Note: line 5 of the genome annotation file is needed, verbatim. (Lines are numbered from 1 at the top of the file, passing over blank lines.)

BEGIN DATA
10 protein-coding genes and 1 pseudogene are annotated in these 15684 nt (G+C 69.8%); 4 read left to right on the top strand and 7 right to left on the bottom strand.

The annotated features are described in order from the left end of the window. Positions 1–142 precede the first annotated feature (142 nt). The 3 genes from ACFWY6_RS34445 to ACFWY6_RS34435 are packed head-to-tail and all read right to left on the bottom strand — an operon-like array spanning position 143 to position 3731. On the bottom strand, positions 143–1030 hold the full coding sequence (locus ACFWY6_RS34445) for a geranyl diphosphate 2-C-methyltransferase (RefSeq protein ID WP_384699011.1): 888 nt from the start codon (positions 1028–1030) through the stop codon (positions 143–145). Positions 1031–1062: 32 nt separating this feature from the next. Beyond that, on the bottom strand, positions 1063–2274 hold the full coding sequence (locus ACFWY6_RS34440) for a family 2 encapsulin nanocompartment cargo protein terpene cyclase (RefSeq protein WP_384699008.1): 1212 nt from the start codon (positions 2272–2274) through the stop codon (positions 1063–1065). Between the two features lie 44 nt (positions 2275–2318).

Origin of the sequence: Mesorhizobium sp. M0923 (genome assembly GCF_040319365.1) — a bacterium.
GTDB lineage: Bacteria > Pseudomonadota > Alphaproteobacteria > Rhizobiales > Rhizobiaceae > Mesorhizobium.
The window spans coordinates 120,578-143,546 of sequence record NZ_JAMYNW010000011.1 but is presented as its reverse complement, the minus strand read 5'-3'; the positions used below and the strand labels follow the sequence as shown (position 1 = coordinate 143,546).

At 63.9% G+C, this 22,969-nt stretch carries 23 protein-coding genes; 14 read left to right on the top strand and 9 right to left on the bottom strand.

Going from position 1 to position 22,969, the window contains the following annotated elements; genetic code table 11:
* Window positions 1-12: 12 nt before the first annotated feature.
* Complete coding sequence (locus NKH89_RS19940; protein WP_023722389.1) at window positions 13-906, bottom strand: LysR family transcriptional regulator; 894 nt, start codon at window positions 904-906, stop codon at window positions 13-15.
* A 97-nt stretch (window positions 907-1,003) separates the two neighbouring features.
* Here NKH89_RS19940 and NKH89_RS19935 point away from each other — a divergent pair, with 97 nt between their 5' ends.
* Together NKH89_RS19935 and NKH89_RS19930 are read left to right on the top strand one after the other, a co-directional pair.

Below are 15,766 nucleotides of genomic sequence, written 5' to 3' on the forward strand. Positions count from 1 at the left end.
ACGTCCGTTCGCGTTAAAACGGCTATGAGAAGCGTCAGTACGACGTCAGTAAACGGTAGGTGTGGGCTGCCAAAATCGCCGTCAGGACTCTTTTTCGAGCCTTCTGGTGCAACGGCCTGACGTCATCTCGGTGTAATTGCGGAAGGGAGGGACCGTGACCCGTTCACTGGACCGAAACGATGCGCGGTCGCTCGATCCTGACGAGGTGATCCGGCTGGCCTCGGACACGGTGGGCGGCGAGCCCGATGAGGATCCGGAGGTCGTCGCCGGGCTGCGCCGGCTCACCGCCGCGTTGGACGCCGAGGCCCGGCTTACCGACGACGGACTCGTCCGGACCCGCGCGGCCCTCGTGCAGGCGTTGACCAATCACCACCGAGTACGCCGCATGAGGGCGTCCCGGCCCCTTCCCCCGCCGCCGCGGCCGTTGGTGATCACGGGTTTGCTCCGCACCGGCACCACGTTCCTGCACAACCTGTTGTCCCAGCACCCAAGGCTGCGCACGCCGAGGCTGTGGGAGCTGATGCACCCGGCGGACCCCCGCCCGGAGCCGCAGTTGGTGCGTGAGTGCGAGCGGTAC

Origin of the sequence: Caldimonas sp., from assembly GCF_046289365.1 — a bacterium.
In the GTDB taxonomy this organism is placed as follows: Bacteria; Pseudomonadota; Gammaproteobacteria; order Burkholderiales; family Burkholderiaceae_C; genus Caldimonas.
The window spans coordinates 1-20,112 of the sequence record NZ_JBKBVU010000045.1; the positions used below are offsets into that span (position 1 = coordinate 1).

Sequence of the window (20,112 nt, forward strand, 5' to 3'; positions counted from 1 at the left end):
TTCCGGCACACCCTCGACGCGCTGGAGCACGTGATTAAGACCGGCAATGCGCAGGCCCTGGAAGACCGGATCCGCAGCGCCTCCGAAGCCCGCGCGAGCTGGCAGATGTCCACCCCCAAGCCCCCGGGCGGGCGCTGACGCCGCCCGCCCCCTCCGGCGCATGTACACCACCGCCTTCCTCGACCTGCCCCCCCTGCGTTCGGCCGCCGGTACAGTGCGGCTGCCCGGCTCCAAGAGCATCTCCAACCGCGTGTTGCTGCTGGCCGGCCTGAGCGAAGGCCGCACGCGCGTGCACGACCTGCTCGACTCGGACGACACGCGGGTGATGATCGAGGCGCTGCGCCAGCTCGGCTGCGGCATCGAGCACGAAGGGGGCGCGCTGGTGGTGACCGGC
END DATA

The window spans coordinates 120,578-143,546 of sequence record NZ_JAMYNW010000011.1 but is presented as its reverse complement, the minus strand read 5'-3'; the positions used below and the strand labels follow the sequence as shown (position 1 = coordinate 143,546).